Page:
Falling retenion rates mean one in ten secondary headteachers now leave their roles every year, a new analysis has revealed, with large multi- academy trusts posting the biggest turnover.
A report by the National Foundation for Educational Research (NFER), published today, found the retention rate for secondary heads fell from 91 per cent in 2012 to 87 per cent in 2015. In primaries, it dropped from 94 per cent in 2012 to 92 per cent in 2015.
Interviews with more than 20 heads also revealed rapid policy changes and the “panic” of being downgraded by Ofsted were often said to be a contributing factor.
The study, which analysed School Workforce Census data tracking the movement of 29,800 primary and 6,650 secondary heads, also found heads in large multi-academy trusts (MATs) were more likely to leave than those in small trusts.
The report said this could be because heads in larger trusts were more likely to move from a school-based to a central role (such as a director or chief executive).
Trustees sometimes wanted to “look like they’re doing something” by firing a head
But Samantha Twiselton (pictured), director of Sheffield Hallam University’s Institute of Education, said more heads might stay in post as the rapid expansion of multi-academy trusts (MAT) and the number of central roles slowed.
Russell Hobby, general secretary of the National Association of Head Teachers, said MAT trustees sometimes wanted to “look like they’re doing something” by firing a head.
The report said that while large trusts did tend to have a higher number of sponsored academies and so might need to “act more quickly” to remove a head, this didn’t explain all the difference. Even after accounting for sponsored academies, more heads left MATs with between six and 30 schools than in single academy trusts.
The difference was especially marked in primary schools. Ninety per cent of primary heads were retained in trusts with fewer than six schools, compared with 83 per cent in trusts with more than 30 schools.
Twiselton said the finding “resonated” with her experience of MATs making “rapid assessments” of headteacher performance.
But she added many heads might feel more supported in a large MAT – a finding backed by those interviewed as part of the research.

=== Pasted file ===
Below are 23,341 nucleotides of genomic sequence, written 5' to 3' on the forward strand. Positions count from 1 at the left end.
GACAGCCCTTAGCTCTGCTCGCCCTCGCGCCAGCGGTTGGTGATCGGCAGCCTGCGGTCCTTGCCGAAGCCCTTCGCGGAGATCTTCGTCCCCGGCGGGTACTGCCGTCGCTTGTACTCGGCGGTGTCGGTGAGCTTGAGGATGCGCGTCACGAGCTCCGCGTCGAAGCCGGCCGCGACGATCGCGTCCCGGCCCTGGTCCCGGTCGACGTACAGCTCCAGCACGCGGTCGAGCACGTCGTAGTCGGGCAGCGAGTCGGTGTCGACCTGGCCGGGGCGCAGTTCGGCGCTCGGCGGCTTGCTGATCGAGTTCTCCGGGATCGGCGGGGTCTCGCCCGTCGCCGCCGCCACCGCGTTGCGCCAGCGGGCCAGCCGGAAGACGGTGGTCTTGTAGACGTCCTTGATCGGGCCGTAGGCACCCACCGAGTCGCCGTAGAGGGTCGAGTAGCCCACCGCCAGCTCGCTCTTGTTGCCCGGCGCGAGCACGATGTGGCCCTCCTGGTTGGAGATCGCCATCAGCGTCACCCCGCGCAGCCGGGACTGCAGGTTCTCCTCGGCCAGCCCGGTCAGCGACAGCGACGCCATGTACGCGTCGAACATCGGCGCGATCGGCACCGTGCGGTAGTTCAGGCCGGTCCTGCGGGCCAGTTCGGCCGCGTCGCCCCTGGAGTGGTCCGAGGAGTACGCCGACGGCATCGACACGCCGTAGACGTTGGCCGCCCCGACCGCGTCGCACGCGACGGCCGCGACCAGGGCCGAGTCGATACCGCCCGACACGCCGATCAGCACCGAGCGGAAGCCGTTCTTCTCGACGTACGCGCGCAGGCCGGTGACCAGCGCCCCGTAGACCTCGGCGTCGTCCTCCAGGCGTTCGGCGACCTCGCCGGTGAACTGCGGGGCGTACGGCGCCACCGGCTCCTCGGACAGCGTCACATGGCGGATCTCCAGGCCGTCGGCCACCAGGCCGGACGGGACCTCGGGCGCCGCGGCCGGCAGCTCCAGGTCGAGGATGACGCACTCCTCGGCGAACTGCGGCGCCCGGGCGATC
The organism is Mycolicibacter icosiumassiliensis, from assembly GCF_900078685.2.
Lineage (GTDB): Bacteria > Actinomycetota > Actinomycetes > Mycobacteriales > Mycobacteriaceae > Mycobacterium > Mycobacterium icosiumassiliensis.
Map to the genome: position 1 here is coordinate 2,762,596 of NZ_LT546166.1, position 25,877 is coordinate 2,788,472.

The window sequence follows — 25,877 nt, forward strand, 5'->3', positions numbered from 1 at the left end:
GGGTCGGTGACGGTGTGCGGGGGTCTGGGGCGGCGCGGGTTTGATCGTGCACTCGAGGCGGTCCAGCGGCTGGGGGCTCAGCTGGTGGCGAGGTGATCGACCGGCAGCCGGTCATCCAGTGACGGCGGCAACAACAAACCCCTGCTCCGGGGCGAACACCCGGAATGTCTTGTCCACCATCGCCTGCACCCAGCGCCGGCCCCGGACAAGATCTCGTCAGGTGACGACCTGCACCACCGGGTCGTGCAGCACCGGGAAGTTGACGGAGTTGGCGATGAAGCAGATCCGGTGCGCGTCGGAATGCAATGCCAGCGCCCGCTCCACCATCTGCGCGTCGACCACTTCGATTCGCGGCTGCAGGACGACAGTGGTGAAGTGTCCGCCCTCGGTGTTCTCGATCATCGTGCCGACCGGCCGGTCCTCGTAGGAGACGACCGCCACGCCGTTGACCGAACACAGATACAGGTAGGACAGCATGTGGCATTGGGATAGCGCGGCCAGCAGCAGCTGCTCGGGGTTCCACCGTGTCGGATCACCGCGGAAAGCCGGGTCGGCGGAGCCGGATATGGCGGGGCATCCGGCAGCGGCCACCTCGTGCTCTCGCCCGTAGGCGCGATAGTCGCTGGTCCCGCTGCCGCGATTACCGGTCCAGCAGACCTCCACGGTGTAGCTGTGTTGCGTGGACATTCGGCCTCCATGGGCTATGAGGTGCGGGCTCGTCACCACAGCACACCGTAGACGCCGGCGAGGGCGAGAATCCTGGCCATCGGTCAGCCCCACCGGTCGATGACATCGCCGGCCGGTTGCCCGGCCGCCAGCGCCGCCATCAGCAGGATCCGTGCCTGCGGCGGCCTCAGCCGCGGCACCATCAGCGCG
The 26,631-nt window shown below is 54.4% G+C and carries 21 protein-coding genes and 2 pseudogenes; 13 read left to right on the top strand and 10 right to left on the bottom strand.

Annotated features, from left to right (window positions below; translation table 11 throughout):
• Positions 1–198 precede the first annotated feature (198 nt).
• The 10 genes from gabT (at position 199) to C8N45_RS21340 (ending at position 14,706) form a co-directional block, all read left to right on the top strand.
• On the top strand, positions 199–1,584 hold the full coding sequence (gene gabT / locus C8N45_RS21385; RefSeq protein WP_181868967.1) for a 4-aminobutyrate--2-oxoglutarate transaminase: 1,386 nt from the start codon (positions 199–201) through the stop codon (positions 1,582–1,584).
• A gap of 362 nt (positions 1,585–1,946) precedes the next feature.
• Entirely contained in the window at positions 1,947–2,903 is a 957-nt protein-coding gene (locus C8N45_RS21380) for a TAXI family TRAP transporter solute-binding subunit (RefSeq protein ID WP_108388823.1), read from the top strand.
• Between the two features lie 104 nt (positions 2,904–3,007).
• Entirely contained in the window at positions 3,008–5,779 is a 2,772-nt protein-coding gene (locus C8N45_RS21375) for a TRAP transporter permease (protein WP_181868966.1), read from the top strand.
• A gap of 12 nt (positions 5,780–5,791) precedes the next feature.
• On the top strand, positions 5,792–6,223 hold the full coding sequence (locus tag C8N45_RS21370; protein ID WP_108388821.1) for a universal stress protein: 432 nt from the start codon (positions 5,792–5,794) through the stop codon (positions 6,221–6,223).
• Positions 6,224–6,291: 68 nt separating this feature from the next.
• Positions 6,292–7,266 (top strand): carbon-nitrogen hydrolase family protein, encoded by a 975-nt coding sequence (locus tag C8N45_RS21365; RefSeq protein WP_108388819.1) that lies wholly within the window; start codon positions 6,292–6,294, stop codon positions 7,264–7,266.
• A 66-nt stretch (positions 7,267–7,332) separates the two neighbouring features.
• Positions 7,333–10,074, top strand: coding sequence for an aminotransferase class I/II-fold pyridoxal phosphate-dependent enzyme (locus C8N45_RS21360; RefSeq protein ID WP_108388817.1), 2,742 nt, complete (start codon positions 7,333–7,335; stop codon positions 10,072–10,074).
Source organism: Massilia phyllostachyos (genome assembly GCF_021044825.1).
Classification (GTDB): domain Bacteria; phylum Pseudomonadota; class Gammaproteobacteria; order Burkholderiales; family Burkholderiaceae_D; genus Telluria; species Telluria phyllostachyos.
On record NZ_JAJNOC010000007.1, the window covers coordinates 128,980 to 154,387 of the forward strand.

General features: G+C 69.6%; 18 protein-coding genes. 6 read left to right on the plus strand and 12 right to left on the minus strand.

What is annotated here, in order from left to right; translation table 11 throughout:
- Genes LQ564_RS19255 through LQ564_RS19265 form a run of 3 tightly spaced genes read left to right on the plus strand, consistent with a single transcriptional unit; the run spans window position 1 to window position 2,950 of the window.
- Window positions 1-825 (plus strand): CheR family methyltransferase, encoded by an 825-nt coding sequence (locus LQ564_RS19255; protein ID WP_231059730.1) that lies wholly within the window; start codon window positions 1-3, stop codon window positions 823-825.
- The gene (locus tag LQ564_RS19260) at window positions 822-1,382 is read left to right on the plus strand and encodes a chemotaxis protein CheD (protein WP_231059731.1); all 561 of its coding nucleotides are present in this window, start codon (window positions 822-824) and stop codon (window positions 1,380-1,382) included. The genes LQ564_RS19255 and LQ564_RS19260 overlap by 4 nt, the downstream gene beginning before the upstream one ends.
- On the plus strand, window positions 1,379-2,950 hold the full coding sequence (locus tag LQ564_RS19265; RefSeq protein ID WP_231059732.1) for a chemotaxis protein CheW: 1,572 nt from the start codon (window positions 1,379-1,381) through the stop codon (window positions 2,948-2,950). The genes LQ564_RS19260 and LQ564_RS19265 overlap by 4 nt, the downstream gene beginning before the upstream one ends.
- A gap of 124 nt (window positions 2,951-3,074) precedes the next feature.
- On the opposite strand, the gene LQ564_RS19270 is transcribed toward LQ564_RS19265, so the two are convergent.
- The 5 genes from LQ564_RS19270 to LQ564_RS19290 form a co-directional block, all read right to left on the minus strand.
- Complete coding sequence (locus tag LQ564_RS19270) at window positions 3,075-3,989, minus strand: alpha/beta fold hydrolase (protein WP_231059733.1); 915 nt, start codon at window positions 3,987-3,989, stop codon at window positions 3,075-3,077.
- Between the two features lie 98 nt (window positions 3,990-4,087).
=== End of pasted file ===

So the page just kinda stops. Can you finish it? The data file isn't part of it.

Hobby also pointed out that the historic challenge of recruiting for primary heads could now be shifting to the secondary sector, given that the report found primary heads were less likely to leave.
Schools Week has previously reported that a quarter of primary schools with a top vacancy were forced to readvertise for headship roles in the first three months of this year, compared with 10 per cent of secondary schools.
Lower pupil attainment and “inadequate” Ofsted ratings were said to be a predictor for heads leaving. “Headteachers report a ‘panic’ associated with a downgrade, and the vulnerability of their post that coincides with it,” the report said.
However, heads hope that will subside after Amanda Spielman, Ofsted’s chief inspector, said in November last year that grades were not a “fair way to rank headteacher performance”.
Rapid policy change was also unhelpful, said 22 of the heads interviewed, echoing the education select committee that said in February schools should get a year’s lead-in for new initiatives.
A spokesperson for Ofsted said inspectors always “gave credit” when a headteacher was tackling a school’s weaknesses, particularly in challenging circumstances.
“Indeed, as today’s report makes clear, headteachers who are new to the post in an inadequate school have much higher retention rates than those who have been in post for two or more years.”